Inspiration can arrive softly as if it were snow from above. Or it can show up with a bang as if it were delivered by an out-of-control truck. At least that's how we end up saluting a pair of suburban-made inventions that result in tasty beers with funny names, and snow-proof traffic signals that give us safer winter travel.
The flurry of vehicles that have been running into the historic one-lane covered bridge in Long Grove in recent years inspires Mike Marr, founder of the nearby Buffalo Creek Brewing.
"We've had three beers named so far after the bridge," says Marr, who launched his brewery, taproom and outdoor biergarten in Long Grove in 2017.
When the historic Long Grove bridge was struck by a box truck that was too high to pass through, Marr came up with "Too Tall IPA," with a label that used an image of the actual damaged bridge and a 1950s box truck bearing the brewery's logo.
When a school bus full of golfers got stuck under the bridge, Marr came out with "Bus Wedgie," a dark German lager.
"We made 500 gallons of it, and it didn't last long," Marr says.
His last tribute to drivers wrecking the bridge was his "Bye, Bye, Truck," an imperial cream brewed with a sense of humor. "We actually made the alcohol content 8.6, which is the height of the bridge," he says of the 20-gallon batch that didn't last a full day. "The small batches allow us to be fun and creative."
That humor came into play when the village charged the business $42,000 to hook into the municipal water supply and Marr came out with a beer called 42K -- a Belgian strong ale in a can with a label featuring a piglike figure wearing a suit and holding a bag full of money.
The bridge remains inspirational. The "Long Grove Lager," released last month with an image of the intact bridge on the label, sold 500 gallons, and the brewery just made another 1,000 gallons last week.
"In the past year, the bridge has been hit 17 times," Marr says. "I can't make beer that fast."
However, the brewery is growing faster than expected.
"Last year, even being shut down for three months, our revenue was 20% higher than it was in 2019," Marr says, noting he invested in outdoor gathering areas that have helped keep things thriving during the pandemic. In addition to offering live music on Saturday afternoons, the brewery recently expanded its output and distribution. It now can be found in Chicago and throughout Lake, Cook, McHenry, DuPage, Kane, DeKalb, Kendall and Will counties.
As cool as that may be, it can't match the "coolest" title won by the engineers at Termico Technologies in Elk Grove Village. For someone who turned to journalism as a result of attending a summer engineering camp, this might be the first time I've used "engineers" and "coolest" in the same sentence. But Termico can prove it.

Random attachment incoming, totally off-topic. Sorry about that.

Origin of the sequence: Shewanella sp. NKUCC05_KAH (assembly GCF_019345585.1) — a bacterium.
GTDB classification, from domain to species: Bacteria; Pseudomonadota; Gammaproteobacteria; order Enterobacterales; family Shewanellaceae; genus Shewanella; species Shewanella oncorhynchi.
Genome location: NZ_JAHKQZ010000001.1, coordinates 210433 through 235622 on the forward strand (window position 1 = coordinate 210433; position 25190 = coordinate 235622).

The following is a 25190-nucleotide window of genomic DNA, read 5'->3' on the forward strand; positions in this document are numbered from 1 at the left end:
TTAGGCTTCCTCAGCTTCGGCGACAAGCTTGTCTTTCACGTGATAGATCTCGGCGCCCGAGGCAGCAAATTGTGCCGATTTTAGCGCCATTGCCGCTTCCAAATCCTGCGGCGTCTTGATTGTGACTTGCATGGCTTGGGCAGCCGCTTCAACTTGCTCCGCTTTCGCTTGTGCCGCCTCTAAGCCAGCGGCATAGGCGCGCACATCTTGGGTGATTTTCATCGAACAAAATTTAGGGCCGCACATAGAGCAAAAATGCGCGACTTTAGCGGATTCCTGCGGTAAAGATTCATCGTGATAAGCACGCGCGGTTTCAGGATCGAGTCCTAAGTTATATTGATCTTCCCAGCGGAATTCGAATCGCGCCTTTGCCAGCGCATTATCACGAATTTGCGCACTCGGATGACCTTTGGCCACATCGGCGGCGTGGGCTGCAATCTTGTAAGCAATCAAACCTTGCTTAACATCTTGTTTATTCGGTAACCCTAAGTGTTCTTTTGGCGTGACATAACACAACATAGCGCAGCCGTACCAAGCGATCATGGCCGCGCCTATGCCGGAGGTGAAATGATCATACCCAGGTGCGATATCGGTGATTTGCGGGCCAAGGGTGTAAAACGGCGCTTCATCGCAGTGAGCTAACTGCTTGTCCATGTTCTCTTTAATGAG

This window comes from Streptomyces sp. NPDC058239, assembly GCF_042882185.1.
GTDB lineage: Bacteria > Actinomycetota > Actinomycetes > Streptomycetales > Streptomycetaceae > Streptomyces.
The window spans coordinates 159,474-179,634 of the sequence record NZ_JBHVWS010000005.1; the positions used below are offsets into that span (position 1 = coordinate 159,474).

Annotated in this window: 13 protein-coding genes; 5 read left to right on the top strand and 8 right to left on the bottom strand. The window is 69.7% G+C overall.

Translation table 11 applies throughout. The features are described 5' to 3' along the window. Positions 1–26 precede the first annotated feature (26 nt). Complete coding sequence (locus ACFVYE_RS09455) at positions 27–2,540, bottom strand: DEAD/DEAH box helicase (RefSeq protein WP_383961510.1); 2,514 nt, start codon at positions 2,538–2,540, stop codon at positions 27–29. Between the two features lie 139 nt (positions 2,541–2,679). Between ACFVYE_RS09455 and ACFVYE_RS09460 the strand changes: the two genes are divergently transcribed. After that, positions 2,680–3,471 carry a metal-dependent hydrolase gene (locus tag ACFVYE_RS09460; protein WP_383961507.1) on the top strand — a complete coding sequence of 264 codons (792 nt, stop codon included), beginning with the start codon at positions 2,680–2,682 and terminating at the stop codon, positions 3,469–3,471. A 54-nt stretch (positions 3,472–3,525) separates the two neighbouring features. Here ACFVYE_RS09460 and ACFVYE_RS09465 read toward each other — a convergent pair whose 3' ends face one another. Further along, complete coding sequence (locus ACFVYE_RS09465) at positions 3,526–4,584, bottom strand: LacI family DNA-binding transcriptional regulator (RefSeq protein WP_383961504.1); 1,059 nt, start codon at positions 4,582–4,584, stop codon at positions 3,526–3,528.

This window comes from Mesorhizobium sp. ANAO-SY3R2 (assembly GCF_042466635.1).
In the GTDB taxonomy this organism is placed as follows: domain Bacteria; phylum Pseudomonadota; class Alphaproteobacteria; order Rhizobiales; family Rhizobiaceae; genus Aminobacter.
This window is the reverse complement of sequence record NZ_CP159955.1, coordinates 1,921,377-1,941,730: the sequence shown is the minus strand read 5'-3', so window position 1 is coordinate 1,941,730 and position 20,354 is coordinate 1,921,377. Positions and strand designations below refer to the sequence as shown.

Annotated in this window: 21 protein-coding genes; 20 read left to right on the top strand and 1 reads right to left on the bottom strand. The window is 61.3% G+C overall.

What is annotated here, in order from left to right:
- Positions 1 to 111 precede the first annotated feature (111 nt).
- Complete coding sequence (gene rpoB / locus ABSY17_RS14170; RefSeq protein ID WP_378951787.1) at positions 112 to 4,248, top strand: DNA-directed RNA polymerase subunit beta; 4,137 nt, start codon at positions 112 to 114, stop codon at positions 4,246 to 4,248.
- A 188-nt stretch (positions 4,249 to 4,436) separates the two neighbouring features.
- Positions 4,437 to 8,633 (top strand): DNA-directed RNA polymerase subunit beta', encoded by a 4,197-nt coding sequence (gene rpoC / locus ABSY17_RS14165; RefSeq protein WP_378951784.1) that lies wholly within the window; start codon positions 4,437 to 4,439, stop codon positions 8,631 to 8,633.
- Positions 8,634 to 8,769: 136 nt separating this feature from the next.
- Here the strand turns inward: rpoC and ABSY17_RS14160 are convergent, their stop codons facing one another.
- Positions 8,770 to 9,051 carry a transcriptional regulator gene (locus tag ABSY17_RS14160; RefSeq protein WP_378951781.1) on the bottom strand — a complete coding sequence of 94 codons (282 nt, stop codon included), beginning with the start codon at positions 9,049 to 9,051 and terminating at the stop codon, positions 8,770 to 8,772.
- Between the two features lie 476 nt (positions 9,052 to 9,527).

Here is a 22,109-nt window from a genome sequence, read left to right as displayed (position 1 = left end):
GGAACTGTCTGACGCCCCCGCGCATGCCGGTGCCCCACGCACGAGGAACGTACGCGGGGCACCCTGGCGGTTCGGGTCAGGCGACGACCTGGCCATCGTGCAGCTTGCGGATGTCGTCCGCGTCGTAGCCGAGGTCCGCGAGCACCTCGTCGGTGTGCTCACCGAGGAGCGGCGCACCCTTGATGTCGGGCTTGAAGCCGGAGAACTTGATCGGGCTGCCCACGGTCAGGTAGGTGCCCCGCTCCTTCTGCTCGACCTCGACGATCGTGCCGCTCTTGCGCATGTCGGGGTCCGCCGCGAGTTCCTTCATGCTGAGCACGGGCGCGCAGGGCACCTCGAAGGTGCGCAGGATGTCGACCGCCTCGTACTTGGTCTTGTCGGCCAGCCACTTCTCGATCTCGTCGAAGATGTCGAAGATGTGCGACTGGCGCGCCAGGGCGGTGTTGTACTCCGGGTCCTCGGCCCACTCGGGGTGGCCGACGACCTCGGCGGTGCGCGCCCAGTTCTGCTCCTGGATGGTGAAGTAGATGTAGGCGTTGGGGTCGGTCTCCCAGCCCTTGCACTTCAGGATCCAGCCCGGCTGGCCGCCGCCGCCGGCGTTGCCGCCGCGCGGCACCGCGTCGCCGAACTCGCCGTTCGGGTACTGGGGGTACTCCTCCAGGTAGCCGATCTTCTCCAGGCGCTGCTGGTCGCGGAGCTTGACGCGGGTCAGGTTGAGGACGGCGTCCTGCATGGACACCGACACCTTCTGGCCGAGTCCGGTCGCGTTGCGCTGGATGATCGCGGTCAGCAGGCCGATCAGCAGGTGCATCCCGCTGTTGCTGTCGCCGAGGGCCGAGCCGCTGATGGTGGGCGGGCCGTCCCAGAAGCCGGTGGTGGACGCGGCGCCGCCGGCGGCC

The "Makers Madness" contest by the Illinois Manufacturers' Association recently declared Termico's Self-Regulating Traffic Signal Heater the 2021 Coolest Thing Made In Illinois. Voters chose the traffic signal heater from a field of 311 products.
"This unique, energy efficient product from Termico Technologies impacts our lives every day by making sure the people and goods that travel on our roadways get where they're going safely and efficiently," says Mark Denzler, president and CEO of the Illinois Manufacturers' Association.
Just as tasty beer takes time to ferment, so do good ideas.
"It started in 2019, right around Thanksgiving time," Mike Cubon, chief technology officer at Termico Technologies, says of the traffic signal heater. November gave us more snow than normal that year, and also some record cold. Driving to work, Cubon had trouble seeing if the traffic signals were red, green or yellow.
"The snow came and the lights got clogged," Cubon says.
Termico makes Positive Temperature Coefficient (PTC) heaters, which provide uniform heating for all kinds of products, including the taillights and brake lights for trucks. If PTC heaters work for truck lights, why not traffic signals?
"We have a chamber and we can make it snow," says Cubon, whose team tested various applications for two or three months, including wrapping the light bulbs with PTC heaters.
"Watching it for hours and waiting for it to melt, and you stand there for three hours and nothing has melted. It's all the failure up front," Cubon says. "We had this eureka moment when we put it on the visor."
The heated visor keeps snow from building up in the first place.
During this process, village officials came in for a routine inspection. "When they came in, they saw the traffic signals we had purchased from eBay," Cubon says. He showed them how the new product kept traffic lights clean, and the village ordered some for Elk Grove Village intersections.
Then the Illinois Department of Transportation wanted some. They've sold 400 so far and expect to sell thousands to help keep drivers safe.
The engineers don't mind sharing their success in a column alongside Buffalo Creek Brewery.
"Well," Cubon says. "We drink beer, too."